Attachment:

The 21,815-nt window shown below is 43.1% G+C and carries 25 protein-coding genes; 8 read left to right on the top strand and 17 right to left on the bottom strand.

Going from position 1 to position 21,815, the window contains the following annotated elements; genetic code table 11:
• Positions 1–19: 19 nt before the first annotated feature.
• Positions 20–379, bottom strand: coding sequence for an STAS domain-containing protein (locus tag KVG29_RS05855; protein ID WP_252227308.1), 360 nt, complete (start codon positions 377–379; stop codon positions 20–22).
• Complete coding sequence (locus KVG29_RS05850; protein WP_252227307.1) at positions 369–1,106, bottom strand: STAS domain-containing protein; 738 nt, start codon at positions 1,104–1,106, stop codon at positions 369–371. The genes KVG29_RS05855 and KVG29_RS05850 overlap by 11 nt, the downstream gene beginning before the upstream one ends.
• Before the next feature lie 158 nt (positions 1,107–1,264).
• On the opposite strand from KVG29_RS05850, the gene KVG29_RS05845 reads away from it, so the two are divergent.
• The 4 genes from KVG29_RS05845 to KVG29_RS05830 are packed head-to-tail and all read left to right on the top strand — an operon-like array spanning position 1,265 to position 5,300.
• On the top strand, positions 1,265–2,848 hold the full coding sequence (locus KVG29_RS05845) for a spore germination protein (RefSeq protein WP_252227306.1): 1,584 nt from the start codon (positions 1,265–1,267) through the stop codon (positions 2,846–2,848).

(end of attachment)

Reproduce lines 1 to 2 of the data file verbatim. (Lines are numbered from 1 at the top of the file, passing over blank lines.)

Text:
The 21,815-nt window shown below is 43.1% G+C and carries 25 protein-coding genes; 8 read left to right on the top strand and 17 right to left on the bottom strand.

Going from position 1 to position 21,815, the window contains the following annotated elements; genetic code table 11: